Nike at CGI: Helping Girls and Women Achieve their Potential and Change the World

I have admired Maria Eitel since I met and interviewed her at last year's CGI. Talking with her again this year reminded me why. Imagine that just a few years ago, she was asked to create a purpose and a plan for the Nike Foundation. What she presented to the Nike Board of Directors was The Girl Effect-- the idea that when you invest in girls, you change the world. Eitel explains: "A girl is the mother of every child who is born into poverty, and a girl will determine the future of the next generation. The Girl Effect: you don't just transform her life, but the family's, the community's, the nation's."

As you saw in my Genzyme and Goldman Sachs posts from CGI, and previous posts on firms like Clifford Chance, these are the innovators that identify needs and opportunities. They also consider the resources they can offer to make a meaningful contribution, and build a corporate social responsibility (CSR) strategy that's aligned with the corporate mission. They envision the greater potential for the community and the world, and how their company can help make it possible in a way that makes sense for the business.

Find me a company with a robust, sustainable, and high impact CSR initiative, and I'll bet the CEO can tell you how and why the board supports the program--and why it makes sense to shareholders. Nike board member Jill K. Conway, former President of Smith College, and former board member Michael A. Spence, Nobel Prize winner in Economics in 2001 and Professor at Harvard University, led the way in supporting Eitel's proposal for The Girl Effect when she made her proposal. Eitel recalls how Spence declared that this initiative was the "smartest economic contribution that we could make as a foundation."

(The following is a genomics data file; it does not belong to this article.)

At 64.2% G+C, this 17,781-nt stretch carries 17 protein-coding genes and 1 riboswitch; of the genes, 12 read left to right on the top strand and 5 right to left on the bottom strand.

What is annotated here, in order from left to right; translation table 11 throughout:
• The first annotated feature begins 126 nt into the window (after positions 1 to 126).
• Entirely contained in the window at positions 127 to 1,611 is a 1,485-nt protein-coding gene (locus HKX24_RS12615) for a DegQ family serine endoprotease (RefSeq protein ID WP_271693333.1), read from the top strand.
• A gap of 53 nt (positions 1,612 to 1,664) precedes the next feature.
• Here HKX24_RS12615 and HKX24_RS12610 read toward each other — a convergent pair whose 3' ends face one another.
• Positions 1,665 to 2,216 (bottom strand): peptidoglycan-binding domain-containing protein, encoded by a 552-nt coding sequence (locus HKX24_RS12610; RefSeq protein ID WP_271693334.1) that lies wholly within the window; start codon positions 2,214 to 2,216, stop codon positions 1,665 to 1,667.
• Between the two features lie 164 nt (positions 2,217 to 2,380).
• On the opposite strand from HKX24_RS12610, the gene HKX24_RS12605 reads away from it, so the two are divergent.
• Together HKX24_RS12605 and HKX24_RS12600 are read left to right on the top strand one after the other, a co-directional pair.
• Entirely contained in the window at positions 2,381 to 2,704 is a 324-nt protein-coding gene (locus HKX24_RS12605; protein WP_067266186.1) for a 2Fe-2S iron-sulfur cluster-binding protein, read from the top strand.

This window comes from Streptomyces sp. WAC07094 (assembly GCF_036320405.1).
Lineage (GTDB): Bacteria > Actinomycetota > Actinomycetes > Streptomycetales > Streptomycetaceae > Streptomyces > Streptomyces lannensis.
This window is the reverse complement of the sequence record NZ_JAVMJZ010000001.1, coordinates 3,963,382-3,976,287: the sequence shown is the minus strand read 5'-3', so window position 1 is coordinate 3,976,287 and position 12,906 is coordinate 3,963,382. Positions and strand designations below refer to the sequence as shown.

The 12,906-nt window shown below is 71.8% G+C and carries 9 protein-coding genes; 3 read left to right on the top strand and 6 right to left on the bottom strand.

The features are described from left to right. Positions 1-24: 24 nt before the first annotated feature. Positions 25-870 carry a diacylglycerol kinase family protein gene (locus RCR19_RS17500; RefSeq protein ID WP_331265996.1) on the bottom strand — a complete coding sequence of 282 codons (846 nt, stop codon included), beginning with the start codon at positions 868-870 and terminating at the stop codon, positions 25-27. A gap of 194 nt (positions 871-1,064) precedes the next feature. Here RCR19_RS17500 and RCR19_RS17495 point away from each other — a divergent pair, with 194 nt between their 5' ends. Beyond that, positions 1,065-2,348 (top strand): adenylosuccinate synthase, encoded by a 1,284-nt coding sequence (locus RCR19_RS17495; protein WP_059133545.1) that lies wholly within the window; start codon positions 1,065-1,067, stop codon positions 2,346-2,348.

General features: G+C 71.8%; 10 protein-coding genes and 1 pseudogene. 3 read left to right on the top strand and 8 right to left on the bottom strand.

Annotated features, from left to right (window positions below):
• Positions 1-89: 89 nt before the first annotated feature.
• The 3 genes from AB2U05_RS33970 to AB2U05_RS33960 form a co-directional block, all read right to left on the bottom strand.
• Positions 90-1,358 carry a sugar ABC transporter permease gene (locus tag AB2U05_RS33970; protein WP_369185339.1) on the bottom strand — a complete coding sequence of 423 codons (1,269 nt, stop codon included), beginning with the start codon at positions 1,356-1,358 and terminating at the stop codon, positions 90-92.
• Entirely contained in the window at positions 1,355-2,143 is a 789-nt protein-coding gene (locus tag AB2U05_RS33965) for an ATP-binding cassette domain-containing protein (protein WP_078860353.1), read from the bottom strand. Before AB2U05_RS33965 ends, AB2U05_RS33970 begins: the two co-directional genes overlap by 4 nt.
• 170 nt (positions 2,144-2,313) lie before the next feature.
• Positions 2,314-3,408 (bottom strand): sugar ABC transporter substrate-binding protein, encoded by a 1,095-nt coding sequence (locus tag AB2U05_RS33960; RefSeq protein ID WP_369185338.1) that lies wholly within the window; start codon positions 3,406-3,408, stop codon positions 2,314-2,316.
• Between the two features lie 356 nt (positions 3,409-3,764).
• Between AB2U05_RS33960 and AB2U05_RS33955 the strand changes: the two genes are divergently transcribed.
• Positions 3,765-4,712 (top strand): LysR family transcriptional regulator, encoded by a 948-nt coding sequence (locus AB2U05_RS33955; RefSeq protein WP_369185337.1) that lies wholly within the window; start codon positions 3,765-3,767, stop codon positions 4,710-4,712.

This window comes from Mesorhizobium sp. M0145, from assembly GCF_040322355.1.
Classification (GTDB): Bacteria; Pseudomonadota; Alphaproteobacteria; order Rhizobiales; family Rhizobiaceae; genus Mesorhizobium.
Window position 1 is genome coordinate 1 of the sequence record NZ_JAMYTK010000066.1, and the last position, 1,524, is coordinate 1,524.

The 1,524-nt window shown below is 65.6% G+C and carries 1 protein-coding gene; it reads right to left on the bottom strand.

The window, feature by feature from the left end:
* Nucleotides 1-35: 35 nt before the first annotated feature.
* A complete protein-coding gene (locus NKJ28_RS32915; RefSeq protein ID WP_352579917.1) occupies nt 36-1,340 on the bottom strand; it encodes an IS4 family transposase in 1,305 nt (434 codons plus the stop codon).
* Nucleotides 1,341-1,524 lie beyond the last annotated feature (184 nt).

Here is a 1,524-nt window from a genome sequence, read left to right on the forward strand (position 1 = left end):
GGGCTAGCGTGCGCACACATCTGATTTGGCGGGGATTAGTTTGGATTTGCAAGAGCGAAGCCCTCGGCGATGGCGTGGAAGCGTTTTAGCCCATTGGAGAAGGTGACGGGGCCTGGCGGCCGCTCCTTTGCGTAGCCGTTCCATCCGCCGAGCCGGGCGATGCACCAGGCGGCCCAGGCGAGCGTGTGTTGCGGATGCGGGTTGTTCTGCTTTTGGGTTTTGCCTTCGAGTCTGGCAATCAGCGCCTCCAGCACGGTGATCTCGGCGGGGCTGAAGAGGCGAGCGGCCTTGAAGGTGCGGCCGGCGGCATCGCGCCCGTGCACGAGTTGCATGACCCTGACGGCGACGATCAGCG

Just a few years later, Nike and Eitel are recognized as leaders at the forefront of one of the most prominent global movements by Muhammad Yunus and former President Bill Clinton. Eitel's partners and collaborators in helping girls and women include Peter and Jennifer Buffett, Goldman Sachs, ExxonMobil, and The World Bank Group, among others.

 

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